By Costa Mokola
Cooper Clubman: Sets you apart from the rest
About 4 weeks ago, I marked the beginning of the end of my life as a single man. Not only was I giving up the gents’ nights out at the Rock Raceway, but my precious time with my beloved PlayStation was replaced with a wife and kids.
Yes, I finally tied the knot! But let’s hold the applause for the end.
I never knew how stressful these events could be, especially when you’re waiting for the “car of the hour” to arrive and drive you to the wedding venue.
To make things worse, I arrived a bit late – I’m probably the only man in the family to have kept the bride waiting – because I had to arrive the only way a family man could on his big day, in a fancy set of wheels.
On my arrival, my best man, Shizi, looked a little dumbfounded and assumed I had dumped my beloved BMW for a three-cylinder Cooper Clubman.
The same could be said for my brother-in-law, except he did not have much to say after admiring the Clubman as he dragged me inside to set up the Zoom wedding.
Later that night, after nervously signing my life away, the missus and I had to make a trip –the driving ended up making the majority of our honeymoon. But before we did, we got down to examining what this Mini was all about. It’s not far from the quality you get in a BMW (who have owned the brand since 2000). The interior fascia, the turn signal stalks and that flat-bottomed steering wheel made me feel at home like I was in a Beemer. But in the looks department … that’s an entirely different story.
Just as Porsche has kept their flagship model (the 911) the same throughout the years, with just a few modern, tasteful touches, so, too, can you clearly see, without even hunting for any badges, that you’re in a Mini. The wife asked: “Babe, did you notice the British flag on the taillights?”
Only then did I realise the Clubman stood out as an aristocratic Brit. Oh, the flag can also be found on the rims, the headrests and probably a few other places that I’ve not had the chance to check out yet. But the one stand-out feature was those airplane-style switches that decorate the lower dash and the sunroof configuration unit. I think Mini is the only manufacturer that offers this.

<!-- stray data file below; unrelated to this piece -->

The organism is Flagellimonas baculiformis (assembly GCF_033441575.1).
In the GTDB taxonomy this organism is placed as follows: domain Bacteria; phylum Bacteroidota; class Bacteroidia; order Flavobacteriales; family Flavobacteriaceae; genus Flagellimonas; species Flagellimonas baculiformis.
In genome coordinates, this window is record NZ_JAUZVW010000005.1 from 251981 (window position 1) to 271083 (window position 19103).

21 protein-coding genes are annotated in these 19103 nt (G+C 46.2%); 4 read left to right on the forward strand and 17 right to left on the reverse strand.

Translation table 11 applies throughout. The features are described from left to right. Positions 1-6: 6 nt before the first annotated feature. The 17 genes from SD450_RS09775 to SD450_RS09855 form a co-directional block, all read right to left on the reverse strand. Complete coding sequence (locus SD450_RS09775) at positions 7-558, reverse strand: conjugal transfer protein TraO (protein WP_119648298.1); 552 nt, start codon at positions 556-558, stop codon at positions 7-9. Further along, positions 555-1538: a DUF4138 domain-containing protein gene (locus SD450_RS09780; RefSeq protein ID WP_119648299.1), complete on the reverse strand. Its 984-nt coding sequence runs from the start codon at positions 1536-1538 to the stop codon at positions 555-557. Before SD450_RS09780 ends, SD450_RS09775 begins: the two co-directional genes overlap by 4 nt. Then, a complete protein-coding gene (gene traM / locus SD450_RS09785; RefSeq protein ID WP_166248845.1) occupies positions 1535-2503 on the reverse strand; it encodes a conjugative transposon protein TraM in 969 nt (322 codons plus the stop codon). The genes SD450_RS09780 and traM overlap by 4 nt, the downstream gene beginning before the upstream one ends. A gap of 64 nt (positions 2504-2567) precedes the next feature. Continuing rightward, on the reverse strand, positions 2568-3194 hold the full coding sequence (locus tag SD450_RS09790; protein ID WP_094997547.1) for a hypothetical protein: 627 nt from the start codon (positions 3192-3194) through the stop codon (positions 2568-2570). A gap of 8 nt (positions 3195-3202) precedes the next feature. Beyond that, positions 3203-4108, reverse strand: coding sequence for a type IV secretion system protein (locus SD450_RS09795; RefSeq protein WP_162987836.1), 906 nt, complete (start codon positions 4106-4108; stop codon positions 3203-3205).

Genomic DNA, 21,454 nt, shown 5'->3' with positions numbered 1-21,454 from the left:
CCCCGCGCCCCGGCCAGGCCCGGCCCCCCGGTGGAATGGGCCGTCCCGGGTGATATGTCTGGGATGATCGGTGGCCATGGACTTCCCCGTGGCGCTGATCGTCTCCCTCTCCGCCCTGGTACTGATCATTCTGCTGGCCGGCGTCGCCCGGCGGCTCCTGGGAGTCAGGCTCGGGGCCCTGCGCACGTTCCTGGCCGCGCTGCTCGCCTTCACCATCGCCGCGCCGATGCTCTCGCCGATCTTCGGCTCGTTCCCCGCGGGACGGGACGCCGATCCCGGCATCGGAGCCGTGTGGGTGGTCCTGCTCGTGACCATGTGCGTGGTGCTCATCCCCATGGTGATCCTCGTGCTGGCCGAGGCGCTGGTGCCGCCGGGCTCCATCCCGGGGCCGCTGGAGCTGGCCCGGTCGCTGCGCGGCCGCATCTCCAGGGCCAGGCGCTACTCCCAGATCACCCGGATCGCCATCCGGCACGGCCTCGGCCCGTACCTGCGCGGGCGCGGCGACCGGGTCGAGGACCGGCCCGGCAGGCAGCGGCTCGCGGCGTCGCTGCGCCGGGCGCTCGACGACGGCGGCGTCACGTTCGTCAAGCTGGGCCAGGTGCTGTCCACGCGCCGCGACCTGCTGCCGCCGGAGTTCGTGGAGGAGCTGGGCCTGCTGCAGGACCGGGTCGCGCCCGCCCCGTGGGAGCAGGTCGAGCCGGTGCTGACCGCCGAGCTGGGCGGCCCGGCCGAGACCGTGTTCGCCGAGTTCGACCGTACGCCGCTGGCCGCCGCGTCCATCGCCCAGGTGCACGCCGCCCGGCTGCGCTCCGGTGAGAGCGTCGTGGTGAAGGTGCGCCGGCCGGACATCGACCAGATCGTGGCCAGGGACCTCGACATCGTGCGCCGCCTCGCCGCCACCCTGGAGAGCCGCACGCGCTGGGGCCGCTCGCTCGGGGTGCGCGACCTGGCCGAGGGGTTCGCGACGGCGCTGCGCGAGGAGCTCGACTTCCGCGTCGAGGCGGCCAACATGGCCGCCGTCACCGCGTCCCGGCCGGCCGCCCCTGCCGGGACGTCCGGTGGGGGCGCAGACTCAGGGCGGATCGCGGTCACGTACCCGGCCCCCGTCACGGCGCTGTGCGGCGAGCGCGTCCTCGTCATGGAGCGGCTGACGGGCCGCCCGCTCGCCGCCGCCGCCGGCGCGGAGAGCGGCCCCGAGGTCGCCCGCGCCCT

The start switch pulses with soft red light and intensifies as your right foot engages the brake. Kind of how a chocolate cake screams “eat me” four days into a strict diet … and you eventually cave in. Even the kids made me feel like Dexter (a character on Cartoon Network), with my eldest child eyeing out the switches, waiting for that one moment to pounce and toggle that stop-start switch.
Not much can be said about space in the boot. We did manage to fit two bags and just a few shoes in, but that was it. The car may have the appearance of an estate car but it’s just a little family car much like a Ford Focus or VW Golf. Gismos aside, this is the first three-cylinder vehicle I’ve ever driven. I figured that out after I was fooled into thinking it was a four-cylinder, because I stopped reading after learning online it was a “1.5 litre”.
What I did not like was its thirsty nature, but I forgave it because it felt fast. This obviously piqued my curiosity so I set out to find its power figures. After fiddling with the infotainment system, I had a look at its live power figures displayed on the screen, I thought “hold on, only 220Nm and 100kW?”
It feels like it’s giving more than what’s stated, but that could be due to the design of the vehicle. With that cheeky turbo response, as I mischievously gave pedal my right foot, the kids loved the rush they got when daddy was in
“overtake mode”. It might be pricey, but it’s a brilliant little piece of Britain that lets you stand out from the rest.